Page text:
- Evaluation of the noise pollution situation near built-up areas.
- Comparison of selected Russian and German planning regulations.
- The above mentioned partners used card_1 to the complete these tasks.
The planning institute Stroiprojekt was assigned the task in line with Russian planning regulations. For the Russian partner, the task's central component was the evaluation and comparative presentation of the Russian and German results to Avtodor. The roadway was to be planned based on an analysis and forecast of future traffic flows. These contained the traffic survey data for the main and neighbouring sections of the road extension, an appraisal of the current conditions and projected traffic flows. This work was completed by the Bauhaus University of Weimar together with the engineering office Ingenieurbüro JAVIDO GbR, also of Weimar. The results of the Russian and German traffic forecasts led to different recommendations regarding the extended M-4's future cross-section. The Russian planners proposed a six-lane cross-section for the M-4, while according to German planning regulations, four lanes would be sufficient.
As part of 'standard practice' in German road planning, plans were made for dealing with surface water, positioning rainwater retention basins and incorporating existing run-off facilities. Designs for the junction connecting the M-4 to the M-21 and the intersections of other major roads near large cities were also an important part of planning the road. A further element of these parallel road designs was the comparison of dimensioning methods in terms of Russian and German regulations. Based on dimensioning according to both the German RStO 01 and Russian planning regulations, considerable differences in structuring the superstructure were discussed. To demonstrate the differences, excerpts from the standard cross-sections are displayed. Of particular note are the differing lifespans of the superstructure required by German and Russian planning law. German planning law stipulates a 30-year lifespan for surfaced superstructures while Russian law aims for 18 years. The excerpts show the Russian superstructure construction method to have a higher number of layers, each with varying materials requirements. These differing layers are based on a calculation of load/stress conditions at various depths within the superstructure. The load/stress calculations, completed according to Russian planning regulations and based on models of equivalent load values for layers of differing materials, are comparable to the dimensioning methods according to German RDO planning law.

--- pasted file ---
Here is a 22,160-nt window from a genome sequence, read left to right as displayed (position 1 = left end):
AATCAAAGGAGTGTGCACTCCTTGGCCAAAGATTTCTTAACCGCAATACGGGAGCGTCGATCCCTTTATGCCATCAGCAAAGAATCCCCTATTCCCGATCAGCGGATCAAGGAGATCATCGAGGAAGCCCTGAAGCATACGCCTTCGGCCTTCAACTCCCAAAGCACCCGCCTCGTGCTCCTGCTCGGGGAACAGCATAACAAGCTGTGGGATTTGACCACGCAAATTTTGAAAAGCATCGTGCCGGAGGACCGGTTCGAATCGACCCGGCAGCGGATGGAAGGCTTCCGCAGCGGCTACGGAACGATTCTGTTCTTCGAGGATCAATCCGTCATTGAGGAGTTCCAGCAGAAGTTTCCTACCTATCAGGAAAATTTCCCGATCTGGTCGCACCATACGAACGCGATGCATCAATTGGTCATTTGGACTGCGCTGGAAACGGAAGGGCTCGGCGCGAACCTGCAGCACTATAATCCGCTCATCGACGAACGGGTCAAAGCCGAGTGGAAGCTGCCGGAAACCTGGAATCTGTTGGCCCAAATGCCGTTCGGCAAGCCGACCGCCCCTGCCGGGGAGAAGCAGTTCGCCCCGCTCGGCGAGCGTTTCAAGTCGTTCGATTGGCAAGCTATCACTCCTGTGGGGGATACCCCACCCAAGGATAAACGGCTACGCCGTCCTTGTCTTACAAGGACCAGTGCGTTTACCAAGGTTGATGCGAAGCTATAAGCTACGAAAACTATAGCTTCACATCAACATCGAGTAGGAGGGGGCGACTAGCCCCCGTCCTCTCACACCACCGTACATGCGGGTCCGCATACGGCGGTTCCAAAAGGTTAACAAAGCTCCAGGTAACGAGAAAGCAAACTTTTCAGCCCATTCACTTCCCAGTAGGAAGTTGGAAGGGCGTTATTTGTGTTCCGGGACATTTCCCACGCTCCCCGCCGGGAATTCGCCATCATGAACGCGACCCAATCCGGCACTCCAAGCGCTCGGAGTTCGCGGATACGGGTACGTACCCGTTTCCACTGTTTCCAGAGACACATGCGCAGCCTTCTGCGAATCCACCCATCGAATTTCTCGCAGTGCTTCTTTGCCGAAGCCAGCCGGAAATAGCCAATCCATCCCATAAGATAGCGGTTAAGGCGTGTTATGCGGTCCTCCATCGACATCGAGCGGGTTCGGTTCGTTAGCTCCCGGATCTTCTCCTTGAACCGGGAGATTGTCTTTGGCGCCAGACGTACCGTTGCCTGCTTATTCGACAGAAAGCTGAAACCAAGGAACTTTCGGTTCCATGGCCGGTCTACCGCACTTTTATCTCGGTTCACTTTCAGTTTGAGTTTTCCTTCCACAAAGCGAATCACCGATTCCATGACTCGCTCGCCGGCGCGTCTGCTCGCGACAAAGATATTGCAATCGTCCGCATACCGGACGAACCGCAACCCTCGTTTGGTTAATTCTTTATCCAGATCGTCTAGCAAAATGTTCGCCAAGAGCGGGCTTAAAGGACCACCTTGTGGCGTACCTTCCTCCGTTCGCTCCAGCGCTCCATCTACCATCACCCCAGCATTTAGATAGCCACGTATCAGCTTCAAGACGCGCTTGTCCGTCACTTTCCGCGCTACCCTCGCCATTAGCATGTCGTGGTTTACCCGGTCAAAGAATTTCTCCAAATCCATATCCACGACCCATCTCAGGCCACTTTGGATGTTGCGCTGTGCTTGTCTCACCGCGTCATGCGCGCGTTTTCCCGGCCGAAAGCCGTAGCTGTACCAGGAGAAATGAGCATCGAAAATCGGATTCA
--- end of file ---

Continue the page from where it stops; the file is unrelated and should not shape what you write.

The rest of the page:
As a result of the traffic infrastructure designs, future road use based on projected traffic flows for individual road sections and junctions were visualized. Such visualizations also served to evaluate each junction's shape and aided planners when deciding on design details in relation to connections to secondary road networks.